As explained in the Commission Communication on the Second Regulatory Review on Nanomaterials (COM(2012) 572), this definition of nanomaterials will be integrated into EU legislation, where appropriate. The Commission is currently working on the detection, measurement and monitoring methods for nanomaterials, completing the information on the hazards of nanomaterials, and developing the methods to assess exposure to nanomaterials.Due to the various potential implications of this definition and its links with other regulatory requirements, Glass for Europe would like to comment on the applicability of this definition of nanomaterials to coated flat glass products.Some glass products have coatings applied that are between 1 nm and 100 nm thick and can be described as using nanotechnology.The thickness of the coatings imparts particular properties, but the coatings are not nanomaterials and do not contain nanoparticles. It is also important to note that customers are not exposed to nanoparticles during the lifetime of the products.
This statement is in line with the Commission staff working paper on “Types and uses of nanomaterials, including safety aspects”¹ that states ‘nanostructured materials are not covered by the current EU definition of nanomaterials ‘.
In the fabrication of a number of glass products, coating technologies are used to impart critical properties to the products, such as thermal insulation, solar control, antireflective properties. Many of these products have multiple coatings of various thickness (1-500 nm) applied to the glass substrate. Due to the thickness of the coatings, these products are sometimes described as being manufactured using nanotechnologies.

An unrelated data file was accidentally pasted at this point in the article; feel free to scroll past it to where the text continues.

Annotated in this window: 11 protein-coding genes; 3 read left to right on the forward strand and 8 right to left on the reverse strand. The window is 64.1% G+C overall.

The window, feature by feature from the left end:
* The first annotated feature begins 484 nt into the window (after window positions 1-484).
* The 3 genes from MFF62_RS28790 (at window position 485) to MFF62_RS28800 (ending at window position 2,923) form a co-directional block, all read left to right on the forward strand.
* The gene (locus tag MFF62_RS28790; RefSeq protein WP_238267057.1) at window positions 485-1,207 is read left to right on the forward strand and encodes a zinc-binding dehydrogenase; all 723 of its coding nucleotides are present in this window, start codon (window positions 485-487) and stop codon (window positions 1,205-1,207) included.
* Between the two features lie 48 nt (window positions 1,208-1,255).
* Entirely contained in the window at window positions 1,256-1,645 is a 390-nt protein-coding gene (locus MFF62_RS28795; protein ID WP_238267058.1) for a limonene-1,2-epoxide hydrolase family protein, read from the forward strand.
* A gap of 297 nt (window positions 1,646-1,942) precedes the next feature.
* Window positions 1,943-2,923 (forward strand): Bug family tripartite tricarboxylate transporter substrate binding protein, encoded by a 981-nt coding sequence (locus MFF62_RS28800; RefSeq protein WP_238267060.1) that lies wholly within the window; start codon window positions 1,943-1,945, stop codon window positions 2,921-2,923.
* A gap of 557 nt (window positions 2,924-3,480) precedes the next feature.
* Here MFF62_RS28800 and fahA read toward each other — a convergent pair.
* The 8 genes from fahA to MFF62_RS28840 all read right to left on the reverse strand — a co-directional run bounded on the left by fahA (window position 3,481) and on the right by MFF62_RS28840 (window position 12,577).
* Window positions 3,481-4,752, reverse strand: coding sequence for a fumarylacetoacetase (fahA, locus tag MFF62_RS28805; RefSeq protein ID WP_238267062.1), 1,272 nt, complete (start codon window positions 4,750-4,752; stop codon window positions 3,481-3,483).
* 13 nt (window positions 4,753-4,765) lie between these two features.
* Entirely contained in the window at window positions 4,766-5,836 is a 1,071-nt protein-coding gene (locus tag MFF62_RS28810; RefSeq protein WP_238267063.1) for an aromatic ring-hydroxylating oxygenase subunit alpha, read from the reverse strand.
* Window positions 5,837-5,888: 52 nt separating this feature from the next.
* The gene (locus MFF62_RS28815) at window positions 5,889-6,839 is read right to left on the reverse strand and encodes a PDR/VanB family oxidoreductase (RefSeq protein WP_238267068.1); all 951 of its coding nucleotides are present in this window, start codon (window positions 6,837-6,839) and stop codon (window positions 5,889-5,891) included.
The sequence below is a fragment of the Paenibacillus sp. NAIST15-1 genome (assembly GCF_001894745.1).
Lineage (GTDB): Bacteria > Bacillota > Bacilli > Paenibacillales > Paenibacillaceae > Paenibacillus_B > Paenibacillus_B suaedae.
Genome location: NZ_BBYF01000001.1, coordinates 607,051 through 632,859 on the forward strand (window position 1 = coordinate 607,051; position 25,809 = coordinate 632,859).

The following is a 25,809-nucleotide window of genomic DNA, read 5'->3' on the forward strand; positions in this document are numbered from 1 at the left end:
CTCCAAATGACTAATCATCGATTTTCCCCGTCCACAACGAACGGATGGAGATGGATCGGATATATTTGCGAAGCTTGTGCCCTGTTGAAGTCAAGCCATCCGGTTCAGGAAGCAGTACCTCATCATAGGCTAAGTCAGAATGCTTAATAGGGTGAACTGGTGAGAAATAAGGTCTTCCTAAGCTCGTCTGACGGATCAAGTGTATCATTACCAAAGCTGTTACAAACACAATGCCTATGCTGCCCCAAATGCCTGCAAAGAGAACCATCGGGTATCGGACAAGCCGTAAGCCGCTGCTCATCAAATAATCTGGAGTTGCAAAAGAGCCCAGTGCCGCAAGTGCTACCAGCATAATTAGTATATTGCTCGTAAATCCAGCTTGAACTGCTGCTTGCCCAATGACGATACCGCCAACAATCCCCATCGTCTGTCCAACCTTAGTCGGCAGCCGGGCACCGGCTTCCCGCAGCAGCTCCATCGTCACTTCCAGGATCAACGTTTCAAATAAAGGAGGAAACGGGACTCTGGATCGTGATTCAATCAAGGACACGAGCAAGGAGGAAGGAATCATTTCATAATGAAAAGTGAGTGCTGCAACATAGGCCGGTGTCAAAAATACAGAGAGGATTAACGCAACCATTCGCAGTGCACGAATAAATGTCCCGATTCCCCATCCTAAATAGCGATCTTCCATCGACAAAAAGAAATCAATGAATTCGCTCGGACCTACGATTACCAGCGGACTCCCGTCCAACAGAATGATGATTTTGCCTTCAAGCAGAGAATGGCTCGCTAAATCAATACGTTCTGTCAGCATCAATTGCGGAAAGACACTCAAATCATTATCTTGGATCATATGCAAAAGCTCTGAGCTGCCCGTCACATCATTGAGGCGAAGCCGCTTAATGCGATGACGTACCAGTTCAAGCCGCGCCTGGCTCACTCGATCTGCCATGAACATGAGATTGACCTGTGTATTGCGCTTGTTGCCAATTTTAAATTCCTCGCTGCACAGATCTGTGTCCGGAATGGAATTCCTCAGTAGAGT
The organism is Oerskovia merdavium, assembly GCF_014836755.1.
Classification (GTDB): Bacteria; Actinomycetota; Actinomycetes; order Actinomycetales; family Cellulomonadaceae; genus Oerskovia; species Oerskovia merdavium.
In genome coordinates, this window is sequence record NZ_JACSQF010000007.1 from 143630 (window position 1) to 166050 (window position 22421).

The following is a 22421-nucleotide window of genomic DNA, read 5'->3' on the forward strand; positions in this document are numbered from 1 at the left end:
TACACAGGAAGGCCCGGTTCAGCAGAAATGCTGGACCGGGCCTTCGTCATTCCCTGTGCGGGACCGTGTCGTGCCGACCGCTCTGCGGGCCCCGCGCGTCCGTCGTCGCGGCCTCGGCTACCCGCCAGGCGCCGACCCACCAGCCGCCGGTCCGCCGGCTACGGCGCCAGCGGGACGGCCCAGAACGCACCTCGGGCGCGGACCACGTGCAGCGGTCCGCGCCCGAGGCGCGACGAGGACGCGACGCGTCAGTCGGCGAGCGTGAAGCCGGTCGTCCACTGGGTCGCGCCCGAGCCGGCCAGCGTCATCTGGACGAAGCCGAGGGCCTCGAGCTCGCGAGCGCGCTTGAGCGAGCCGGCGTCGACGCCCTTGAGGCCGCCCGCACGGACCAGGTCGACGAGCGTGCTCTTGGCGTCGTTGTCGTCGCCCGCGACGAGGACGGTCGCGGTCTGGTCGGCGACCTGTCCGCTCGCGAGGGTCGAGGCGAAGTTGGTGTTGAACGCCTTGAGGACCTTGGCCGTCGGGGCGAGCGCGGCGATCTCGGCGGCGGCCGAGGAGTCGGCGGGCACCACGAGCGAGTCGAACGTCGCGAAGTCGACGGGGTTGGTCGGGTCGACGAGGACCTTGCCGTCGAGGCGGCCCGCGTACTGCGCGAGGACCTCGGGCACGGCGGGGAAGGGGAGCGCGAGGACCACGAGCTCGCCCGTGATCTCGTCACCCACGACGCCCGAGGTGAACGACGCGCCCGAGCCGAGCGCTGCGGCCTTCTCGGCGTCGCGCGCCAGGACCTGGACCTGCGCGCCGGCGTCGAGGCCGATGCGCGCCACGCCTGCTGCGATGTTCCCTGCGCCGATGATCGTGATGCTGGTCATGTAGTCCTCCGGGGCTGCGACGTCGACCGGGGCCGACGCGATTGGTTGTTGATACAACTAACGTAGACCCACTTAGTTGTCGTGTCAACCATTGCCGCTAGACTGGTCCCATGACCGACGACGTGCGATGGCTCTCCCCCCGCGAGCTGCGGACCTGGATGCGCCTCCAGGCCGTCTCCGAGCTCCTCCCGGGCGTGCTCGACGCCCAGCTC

Coatings are based on thin films of polycrystalline or amorphous materials (metals, oxides, nitrides, etc.) in the thickness range noted above. The deposition technologies are well known, such as magnetron sputtering and chemical vapour deposition. The coatings are physically linked to the glass substrate. They are an integral part of the product and do not come off the glass during use.
These coatings do not contain nanoparticles in an unbound state but can be considered as nanostructured materials under the definition in ISO/TS 80004-4² .
Coatings add critical functionality to glass and cannot be replaced by another technology. They are essential to the manufacture of high performance glass products, for instance glazing with high thermal insulation, and provide a basis for further innovation and new products. These nanotechnologies are even considered as one of the six Key Enabling Technologies (KETs) under the Industrial Leadership priority, in the Commission proposal for a Regulation establishing the Horizon 2020 - The Framework Programme for Research and Innovation (2014-2020)³.
¹ SWD(2012)288: Commission staff working paper on “Types and uses of nanomaterials, including safety aspects”, accompanying the Communication from the Commission on the Second Regulatory Review on Nanomaterials (COM(2012) 572).
² ISO/TS 80004-4: 2011 Nanotechnologies – Vocabulary – Part 4: Nanostructured Materials.
³ COM(2011)809 final: Proposal for a Regulation of the European Parliament and of the Council establishing Horizon 2020 - The Framework Programme for Research and Innovation (2014-2020)